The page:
Before I knew I had PPD and anxiety, I thought the obsession I had with making sure my son was still breathing was normal. I found out eventually that it wasn’t, but not until after I had spent months totally paralyzed by the thought of losing him to something I couldn’t control.
Instead of finding ways to calm my fears, I found myself diving deep into the blog of a family that had lost their first child to SIDS. I didn’t know the family at all. I can’t really remember how I found their blog-maybe it was a friend of a friend of a friend. Their real-life nightmare was my nightmare. I could not shake the fear that the same fate would fall upon us.
I barely slept for months. I researched every way to “prevent” it and I made that a policy. I put off crib naps as much as possible-I had to hold him so I could watch him breathe. He stayed in the Pack-n-Play in our room for over five months so he was within reach. I joked that that way I could poke him to make sure he was ok. Except it wasn’t a joke-I really did it, at least twice a night.
The thing about all of this was, I didn’t really tell anyone about it. I probably knew that I was torturing myself by obsessing over the blog, but I just couldn’t stop myself from typing that address in my browser. I knew what I was doing wasn’t all that healthy, but I didn’t really know how to stop. Once I got a therapist at seven months postpartum, we had passed the main window for SIDS loss, so I never really brought it up with her because I believed my fears were slowly subsiding. Yet, I still leaned over the crib rails every night before I went to bed and told him I loved him so it was the last thing I said to him….just in case. I still found myself holding my breath every morning until I heard him call for me. Hindsight is 20/20, so I suspect now that my therapist would’ve diagnosed me with Postpartum OCD if I had been open about it.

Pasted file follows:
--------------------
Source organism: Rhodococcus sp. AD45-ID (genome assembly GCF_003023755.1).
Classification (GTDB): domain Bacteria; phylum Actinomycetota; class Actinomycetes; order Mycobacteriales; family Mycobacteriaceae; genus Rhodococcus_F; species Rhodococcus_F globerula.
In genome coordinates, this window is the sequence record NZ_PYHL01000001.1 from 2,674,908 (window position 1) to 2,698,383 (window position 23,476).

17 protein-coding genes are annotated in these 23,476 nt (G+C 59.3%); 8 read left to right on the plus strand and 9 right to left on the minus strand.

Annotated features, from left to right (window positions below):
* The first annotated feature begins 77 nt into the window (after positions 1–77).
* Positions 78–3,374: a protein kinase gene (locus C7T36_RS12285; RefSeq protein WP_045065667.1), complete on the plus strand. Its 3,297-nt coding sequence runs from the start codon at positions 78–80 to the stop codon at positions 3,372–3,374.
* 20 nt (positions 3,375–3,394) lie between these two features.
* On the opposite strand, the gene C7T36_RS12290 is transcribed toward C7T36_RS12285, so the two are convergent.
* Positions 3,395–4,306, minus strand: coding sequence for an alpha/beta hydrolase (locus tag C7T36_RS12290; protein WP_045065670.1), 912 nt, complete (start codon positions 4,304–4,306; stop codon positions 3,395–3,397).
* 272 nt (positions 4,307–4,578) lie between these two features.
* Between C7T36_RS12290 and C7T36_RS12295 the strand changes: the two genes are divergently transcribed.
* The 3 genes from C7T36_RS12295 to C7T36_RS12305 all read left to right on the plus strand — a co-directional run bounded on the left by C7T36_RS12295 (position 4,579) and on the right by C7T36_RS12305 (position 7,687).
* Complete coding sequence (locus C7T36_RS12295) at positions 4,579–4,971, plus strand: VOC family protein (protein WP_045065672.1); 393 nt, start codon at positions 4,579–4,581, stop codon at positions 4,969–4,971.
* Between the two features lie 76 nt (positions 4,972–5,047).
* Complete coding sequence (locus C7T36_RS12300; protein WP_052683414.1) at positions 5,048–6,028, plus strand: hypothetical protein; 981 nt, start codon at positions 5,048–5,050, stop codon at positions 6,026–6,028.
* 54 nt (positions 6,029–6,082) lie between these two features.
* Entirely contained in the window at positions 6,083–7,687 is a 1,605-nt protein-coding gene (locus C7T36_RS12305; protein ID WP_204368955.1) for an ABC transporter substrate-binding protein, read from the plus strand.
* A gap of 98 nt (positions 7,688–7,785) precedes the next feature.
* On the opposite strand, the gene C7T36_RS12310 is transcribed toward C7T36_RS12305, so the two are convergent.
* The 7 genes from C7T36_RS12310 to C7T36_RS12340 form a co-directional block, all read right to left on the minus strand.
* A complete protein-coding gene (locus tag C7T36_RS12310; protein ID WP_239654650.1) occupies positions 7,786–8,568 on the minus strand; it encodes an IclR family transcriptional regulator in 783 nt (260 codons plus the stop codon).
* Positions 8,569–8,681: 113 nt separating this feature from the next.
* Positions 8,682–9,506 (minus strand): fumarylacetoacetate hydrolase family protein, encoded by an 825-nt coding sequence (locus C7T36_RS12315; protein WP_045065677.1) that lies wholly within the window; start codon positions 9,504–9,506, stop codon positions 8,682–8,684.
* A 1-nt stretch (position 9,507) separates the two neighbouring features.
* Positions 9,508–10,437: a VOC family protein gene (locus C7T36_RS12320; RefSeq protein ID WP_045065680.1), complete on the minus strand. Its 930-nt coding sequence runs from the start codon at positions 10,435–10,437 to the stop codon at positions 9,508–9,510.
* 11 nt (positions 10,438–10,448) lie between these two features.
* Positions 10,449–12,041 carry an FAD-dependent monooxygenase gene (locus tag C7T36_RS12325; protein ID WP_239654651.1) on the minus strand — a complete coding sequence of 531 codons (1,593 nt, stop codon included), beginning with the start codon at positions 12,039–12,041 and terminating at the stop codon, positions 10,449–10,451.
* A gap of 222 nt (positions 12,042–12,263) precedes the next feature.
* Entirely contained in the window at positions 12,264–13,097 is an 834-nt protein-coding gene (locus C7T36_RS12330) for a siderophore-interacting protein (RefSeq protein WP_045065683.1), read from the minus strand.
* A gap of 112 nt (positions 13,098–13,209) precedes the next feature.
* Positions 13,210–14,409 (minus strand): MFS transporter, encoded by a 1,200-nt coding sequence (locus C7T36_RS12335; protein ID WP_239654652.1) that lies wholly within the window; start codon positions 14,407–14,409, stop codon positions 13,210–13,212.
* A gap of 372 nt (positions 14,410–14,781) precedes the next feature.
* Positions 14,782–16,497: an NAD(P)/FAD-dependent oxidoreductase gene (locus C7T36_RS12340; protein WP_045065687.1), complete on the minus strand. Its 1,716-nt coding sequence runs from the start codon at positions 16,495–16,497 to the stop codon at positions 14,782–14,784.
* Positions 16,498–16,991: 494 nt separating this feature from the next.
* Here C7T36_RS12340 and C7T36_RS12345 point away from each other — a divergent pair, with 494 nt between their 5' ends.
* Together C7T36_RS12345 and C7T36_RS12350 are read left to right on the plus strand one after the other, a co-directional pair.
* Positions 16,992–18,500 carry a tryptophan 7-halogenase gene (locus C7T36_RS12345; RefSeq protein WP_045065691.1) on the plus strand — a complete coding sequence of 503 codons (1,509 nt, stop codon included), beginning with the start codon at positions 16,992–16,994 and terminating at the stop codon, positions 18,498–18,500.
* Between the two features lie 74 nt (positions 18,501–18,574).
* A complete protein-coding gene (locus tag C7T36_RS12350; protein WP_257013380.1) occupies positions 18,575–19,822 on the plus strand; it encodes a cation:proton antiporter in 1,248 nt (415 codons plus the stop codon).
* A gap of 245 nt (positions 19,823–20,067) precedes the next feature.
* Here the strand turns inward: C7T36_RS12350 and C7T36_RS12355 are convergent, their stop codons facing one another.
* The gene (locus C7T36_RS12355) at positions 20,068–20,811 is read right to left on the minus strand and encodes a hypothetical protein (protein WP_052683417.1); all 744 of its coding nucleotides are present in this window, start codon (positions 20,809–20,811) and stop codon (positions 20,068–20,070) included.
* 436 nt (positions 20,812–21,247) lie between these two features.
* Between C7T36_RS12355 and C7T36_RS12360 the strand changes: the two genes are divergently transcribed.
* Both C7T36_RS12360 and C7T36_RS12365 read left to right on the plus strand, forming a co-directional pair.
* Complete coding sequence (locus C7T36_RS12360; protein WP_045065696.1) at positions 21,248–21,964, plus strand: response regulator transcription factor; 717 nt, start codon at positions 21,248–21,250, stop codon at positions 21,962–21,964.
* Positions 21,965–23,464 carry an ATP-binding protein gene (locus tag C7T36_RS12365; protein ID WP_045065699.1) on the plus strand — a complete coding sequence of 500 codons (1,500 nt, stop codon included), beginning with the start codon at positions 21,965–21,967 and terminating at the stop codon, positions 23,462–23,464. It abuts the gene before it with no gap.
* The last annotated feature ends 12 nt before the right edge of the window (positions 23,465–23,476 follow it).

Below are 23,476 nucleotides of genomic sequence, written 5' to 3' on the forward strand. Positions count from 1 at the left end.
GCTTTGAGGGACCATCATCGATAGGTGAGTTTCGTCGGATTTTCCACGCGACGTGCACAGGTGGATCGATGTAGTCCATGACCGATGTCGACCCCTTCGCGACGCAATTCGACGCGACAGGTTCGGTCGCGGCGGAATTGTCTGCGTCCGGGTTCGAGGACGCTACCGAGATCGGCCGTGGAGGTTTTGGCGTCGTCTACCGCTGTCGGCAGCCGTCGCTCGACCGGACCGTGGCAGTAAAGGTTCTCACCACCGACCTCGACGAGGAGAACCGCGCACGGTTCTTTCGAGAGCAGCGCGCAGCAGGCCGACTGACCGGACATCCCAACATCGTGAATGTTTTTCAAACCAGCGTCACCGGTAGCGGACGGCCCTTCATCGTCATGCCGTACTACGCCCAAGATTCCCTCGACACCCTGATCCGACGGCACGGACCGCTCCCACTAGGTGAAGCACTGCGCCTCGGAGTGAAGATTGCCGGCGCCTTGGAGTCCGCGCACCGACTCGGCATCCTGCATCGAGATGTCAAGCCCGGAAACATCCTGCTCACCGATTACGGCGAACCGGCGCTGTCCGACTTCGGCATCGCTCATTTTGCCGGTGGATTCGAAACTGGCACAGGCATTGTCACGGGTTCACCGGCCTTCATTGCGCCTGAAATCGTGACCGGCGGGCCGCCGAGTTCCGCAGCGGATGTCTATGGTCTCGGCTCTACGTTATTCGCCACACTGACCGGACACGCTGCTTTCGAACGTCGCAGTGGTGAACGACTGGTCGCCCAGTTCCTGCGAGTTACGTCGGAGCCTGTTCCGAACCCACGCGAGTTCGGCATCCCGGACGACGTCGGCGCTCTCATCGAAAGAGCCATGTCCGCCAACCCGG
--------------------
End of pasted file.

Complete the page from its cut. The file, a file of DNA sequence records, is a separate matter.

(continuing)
When the twins were born, I forked over money I didn’t really have for the portable SIDS monitors. They allowed me to sleep by quieting the voice of fear that was peeking from behind the medication I was on to keep the anxiety and depression at bay. The video monitor someone gifted us helped me, too. I wasn’t without concern, what mother is, but I was much calmer, more aware of my own actions that perpetuated my fears, and understood that I could not control everything.
Sometimes, in the quiet of the night, I wake up with that same feeling that used to keep me awake for hours. On the nights I can’t shake it, I tiptoe into their rooms and kiss their sweaty, sweet-smelling heads, and tell all three of them I love them…one more time. The fear never really left me, but I try my hardest not to let it rule me like I did for so long.